If you’ve never even considered visiting Birmingham, England, you don’t know what you’re missing. Nestled modestly in the West Midlands, an hour and a half from London and about the same from Manchester, Birmingham doesn’t like to brag about its copious charms. Join me, and a million other locals, and let’s go explore!
First Impressions of Birmingham
When you arrive in the city, you’ll be amazed to see the contrasts within the city centre. Heading in from the south east, you’ll pass the Custard Factory, once home to Mr Bird’s famous confection, and now a vibrant arts centre full of shops, eateries and studios. Just before you reach the Bullring, you can see sweet St Martin’s Church and its cafe, all scrubbed up as befits its landmark status. Twenty five years ago when I moved here, the facade was deep brown from traffic fumes; after renovation, it’s gently autumnal beige. This is against the backdrop of the iconic Selfridges building in the Bullring. Selfridges has brilliant silver discs against a bright blue background to create a skyline said to have been inspired by a rather tight sweater. See what you reckon.
If you are heading in from the West, you’ll pass the new Library of Birmingham with its intricate floral casing. This replaces the brutalist concrete structure that dominated Victoria Square for many years. At the end of Broad Street, you’ll see the elegant War Memorial, with a group of sculptures to the left. Look a little closer, and you’ll see that they hold a series of letters in Baskerville font, this being the city of Baskerville himself. And that’s really Birmingham in a nutshell; full of unexpected things.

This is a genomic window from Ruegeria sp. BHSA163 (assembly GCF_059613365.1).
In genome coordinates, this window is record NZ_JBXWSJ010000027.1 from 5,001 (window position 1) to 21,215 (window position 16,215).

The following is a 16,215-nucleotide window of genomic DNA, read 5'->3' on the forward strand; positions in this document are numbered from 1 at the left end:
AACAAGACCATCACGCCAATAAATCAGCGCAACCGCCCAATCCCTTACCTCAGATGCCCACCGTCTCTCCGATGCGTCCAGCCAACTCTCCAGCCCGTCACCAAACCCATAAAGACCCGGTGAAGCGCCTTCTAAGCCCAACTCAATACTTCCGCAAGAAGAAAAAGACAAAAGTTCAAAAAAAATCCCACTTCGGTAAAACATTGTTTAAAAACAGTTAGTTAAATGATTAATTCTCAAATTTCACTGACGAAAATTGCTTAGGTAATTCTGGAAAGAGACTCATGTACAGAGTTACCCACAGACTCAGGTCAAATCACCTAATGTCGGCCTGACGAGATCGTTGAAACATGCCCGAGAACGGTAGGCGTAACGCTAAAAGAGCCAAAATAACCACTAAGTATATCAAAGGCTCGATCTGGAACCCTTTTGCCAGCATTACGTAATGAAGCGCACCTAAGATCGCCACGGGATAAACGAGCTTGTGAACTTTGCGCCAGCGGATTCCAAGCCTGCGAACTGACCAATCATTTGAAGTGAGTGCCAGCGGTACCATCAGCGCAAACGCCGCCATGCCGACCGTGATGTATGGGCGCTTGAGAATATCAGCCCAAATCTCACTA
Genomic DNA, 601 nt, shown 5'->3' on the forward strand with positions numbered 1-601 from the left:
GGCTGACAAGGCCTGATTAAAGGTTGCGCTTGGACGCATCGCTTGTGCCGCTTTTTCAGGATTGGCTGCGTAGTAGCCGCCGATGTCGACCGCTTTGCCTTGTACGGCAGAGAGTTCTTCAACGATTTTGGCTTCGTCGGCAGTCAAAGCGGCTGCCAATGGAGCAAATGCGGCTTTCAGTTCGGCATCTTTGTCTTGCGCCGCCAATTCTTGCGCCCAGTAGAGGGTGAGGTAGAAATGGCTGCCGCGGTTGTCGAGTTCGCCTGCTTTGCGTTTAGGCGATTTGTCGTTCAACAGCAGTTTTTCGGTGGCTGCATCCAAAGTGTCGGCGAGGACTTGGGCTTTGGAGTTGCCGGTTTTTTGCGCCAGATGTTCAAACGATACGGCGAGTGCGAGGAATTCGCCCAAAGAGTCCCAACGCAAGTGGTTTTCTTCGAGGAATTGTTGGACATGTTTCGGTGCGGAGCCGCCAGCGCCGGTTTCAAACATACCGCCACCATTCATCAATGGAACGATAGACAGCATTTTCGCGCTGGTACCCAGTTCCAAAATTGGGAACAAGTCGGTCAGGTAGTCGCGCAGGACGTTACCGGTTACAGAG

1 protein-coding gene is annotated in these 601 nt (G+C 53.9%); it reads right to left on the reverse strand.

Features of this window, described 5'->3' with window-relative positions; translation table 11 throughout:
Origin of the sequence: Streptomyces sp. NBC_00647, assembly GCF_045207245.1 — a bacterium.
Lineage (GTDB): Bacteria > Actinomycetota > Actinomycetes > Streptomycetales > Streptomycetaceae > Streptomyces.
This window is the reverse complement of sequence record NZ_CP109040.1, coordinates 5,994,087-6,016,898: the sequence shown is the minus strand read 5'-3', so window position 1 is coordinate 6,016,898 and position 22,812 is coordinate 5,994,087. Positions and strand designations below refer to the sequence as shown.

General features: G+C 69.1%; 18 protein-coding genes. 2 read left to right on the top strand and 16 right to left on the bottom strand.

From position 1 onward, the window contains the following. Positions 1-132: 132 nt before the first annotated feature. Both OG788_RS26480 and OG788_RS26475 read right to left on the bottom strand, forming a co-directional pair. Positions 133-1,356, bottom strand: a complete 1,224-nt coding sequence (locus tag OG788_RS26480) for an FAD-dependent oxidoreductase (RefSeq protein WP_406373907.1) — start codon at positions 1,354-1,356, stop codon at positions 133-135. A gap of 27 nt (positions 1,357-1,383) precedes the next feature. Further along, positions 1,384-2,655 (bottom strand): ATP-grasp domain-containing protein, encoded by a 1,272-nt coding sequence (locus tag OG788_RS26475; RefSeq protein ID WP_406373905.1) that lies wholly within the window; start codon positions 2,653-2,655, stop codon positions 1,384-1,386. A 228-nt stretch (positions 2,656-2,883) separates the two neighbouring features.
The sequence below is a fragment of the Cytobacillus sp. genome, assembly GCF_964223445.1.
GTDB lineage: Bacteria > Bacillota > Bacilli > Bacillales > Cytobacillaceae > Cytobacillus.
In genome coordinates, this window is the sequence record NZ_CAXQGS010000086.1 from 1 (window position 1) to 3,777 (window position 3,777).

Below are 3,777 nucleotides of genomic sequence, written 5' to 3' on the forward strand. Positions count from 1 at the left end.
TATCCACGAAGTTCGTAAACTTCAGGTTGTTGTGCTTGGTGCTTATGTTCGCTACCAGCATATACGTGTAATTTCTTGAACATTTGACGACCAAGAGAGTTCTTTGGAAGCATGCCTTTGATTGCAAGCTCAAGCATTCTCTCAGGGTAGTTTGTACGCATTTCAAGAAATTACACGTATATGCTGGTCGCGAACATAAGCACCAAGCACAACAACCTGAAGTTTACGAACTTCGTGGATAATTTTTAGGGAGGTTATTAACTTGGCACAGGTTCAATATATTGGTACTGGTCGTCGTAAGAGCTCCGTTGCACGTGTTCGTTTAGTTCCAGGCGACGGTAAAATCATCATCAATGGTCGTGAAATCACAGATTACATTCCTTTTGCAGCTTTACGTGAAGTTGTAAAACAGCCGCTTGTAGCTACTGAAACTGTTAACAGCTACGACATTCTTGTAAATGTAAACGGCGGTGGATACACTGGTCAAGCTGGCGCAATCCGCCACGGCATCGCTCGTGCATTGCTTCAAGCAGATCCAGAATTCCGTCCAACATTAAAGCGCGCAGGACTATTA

A quick Scamper Through Birmingham’s History
Head back to medieval times, and Birmingham was a small market town. A lack of major rivers for trade may have contributed to its modest growth. Then came the Midlands Enlightenment, when members of the Lunar Society such as Erasmus Darwin, Matthew Bolton, James Watt, Joseph Priestley, Anna Seward and John Baskerville came together to usher in a phase of major change. As you recognise the names, you start to get a sense of how quickly Birmingham moved forward at that time. And indeed “Forward” is the word inscribed on the city’s coat of arms.
The Industrial Revolution truly cemented Birmingham’s role through advances in science, technology and economic development. By 1791, Birmingham was described as the “first manufacturing town in the world” and then the “city of 1000 trades”. The industrial steam engine, which changed so much of the future world, was invented in Birmingham.
Seat of local government: Birmingham Council House is a beautiful building in its own right.
Today’s Birmingham still has much to offer:
- the second largest metropolitan economy after London
- six universities, making it the largest centre of education outside London
- a major international commercial centre
- a wide range of cultural institutions, including the Birmingham Royal Ballet, the City of Birmingham Symphony Orchestra and the Library of Birmingham
- the fourth most visited city by foreign visitors
So what’s it got to offer the visitor? Let me show you around.
Birmingham Art and Culture
You really could spend months enjoying all Birmingham has to offer for art and culture. Let me try to offer you some tempting tasters.
If your soul is made happy by theatre, you’ll find all sorts of performances in town. From the Birmingham Repertory Theatre, to the Birmingham Hippodrome and the New Alexandra to the Midlands Arts Centre and the tiny Crescent Theatre, all kinds of experiences await. Right now, for example, you could take in Hairspray, Dirty Dancing, Miss Saigon, All In, The Tempest and The Great Gatsby.